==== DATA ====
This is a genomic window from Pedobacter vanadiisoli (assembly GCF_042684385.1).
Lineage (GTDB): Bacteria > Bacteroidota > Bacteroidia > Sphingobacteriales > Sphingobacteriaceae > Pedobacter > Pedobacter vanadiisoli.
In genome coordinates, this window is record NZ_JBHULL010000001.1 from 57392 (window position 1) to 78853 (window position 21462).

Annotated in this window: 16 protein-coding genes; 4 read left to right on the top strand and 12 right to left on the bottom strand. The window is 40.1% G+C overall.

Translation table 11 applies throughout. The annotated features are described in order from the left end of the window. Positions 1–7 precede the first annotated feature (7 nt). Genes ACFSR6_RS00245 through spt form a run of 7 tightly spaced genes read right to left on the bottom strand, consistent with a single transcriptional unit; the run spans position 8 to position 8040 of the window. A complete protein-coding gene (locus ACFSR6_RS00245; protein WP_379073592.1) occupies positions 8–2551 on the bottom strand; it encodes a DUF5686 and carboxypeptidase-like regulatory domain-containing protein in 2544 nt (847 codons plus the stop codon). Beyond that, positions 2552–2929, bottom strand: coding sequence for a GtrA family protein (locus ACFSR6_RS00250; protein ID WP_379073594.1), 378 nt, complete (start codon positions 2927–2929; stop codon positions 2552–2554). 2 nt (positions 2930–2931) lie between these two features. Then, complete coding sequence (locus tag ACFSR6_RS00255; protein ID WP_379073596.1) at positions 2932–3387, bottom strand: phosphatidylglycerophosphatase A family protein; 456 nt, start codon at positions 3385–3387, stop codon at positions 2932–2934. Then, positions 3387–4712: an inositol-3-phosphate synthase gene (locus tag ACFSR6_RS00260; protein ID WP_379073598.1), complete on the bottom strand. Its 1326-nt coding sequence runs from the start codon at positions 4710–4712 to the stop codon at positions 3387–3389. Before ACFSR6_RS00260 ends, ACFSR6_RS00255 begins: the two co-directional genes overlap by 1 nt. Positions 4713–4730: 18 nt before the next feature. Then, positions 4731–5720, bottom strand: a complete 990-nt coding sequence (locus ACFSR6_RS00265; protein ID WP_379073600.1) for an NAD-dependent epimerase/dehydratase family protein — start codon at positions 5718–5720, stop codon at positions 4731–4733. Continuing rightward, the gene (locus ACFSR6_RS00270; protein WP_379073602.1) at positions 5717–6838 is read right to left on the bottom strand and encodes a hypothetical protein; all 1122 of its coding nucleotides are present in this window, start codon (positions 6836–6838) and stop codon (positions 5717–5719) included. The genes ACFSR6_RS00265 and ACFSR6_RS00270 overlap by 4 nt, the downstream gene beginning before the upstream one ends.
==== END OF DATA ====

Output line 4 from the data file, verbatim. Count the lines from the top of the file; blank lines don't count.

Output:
Annotated in this window: 16 protein-coding genes; 4 read left to right on the top strand and 12 right to left on the bottom strand. The window is 40.1% G+C overall.